Zim, SA trade up marginally

HARARE - Trade between Zimbabwe and South Africa (SA) has marginally increased from R18, 5 billion in 2011 to R18, 8 billion last year.

SA ? the continent’s largest economy ? is Zimbabwe’s biggest trading partner.

Elizabeth Thebethe, SA’s Trade and Industry deputy minister, yesterday said trade between the two southern African countries “indicated steady growth and strengthening of commerce”.

Trade between the two nations stood at R16,5 billion in 2010.

“It is imperative that we capitalise on these kinds of initiatives to foster economic development between the two countries and the rest of Southern Africa Development Community as this is a prerequisite for doing business with the world economy,” said Thebethe at the 5th Investment and Trade Initiative conference press briefing.

“In the context of markedly improved prospects for Africa, alongside intensifying global competition for Africa’s resources and markets, the need to improve our road and rail infrastructure has become more urgent for the ease of movement of goods and services between the countries,” she added.

Thebethe pointed out that it was important “to utilise the geographical proximity to focus on targeted high growth markets with the objective of creating investment and export opportunities for South African companies.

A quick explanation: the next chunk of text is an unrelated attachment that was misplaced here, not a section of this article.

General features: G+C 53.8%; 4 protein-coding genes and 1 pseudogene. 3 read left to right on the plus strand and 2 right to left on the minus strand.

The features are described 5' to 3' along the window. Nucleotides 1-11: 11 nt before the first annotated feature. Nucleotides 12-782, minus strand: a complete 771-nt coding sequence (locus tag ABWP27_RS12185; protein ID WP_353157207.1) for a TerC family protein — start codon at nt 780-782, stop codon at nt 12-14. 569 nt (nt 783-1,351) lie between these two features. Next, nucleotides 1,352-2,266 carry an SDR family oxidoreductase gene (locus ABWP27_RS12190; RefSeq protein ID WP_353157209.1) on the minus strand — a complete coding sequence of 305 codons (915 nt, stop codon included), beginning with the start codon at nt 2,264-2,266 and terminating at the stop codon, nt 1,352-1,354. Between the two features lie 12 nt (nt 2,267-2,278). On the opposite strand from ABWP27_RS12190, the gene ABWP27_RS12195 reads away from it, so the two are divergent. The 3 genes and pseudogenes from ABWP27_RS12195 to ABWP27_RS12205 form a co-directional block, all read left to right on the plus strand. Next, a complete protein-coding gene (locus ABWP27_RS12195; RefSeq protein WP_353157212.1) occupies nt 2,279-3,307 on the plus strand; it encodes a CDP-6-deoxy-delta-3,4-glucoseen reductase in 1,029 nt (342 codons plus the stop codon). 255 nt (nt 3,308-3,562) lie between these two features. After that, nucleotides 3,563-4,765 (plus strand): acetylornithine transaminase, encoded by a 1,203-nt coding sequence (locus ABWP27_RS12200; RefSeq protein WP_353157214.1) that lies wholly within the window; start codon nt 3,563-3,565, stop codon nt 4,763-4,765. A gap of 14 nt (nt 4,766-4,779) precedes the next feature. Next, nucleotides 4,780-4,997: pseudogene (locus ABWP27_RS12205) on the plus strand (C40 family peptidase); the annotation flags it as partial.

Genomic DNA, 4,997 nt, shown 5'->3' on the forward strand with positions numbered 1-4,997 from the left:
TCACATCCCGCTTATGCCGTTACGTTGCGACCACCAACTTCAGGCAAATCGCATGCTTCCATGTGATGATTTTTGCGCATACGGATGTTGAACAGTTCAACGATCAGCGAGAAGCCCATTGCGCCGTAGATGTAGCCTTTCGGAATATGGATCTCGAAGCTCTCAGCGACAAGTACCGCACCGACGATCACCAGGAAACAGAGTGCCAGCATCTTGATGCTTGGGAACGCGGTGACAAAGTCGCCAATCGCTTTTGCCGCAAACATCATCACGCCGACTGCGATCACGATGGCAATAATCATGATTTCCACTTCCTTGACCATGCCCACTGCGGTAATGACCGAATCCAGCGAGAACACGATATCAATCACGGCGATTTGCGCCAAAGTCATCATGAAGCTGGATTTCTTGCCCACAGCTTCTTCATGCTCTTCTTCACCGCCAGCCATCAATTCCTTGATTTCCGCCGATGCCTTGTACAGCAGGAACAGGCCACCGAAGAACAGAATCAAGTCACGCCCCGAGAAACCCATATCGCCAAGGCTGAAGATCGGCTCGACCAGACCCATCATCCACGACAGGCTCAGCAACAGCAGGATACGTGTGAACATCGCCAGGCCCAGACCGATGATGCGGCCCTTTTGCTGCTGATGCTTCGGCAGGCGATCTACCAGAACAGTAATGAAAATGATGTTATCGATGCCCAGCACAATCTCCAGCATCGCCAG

This will be done whilst simultaneously creating opportunities for Zimbabwean companies to partner with their South African counter parts to advance opportunities of Zimbabwean products.”

To this end, the South African government ? through the department of Trade and Industry ? had adopted a bilateral strategy for economic engagement with the government of Zimbabwe as aligned under the auspices of New Economic Partnership for Africa’s Development (Nepad).

“The main objective is to achieve mutually beneficial economic growth and development through outward investment facilitation, infrastructure development and trade liberalisation,” Thebethe said.

Zimbabwe ? whose trade deficit widened to $1, 6 billion in the four months to April 2013 ? remains a net importer of South African products.

Samuel Undenge,  Zimbabwe’s Finance and Economic Development deputy minister, said “as government,  they were yearning to see initiatives yielding tangible investments for mutual benefit of both countries”.

“Both governments are doing whatever it takes to create conducive investment climates.

“Therefore, the ball is now in the potential investors’ court, to access the multifarious investment opportunities that are available in Zimbabwe. The time for you to invest in Zimbabwe is nigh,” said Undenge.

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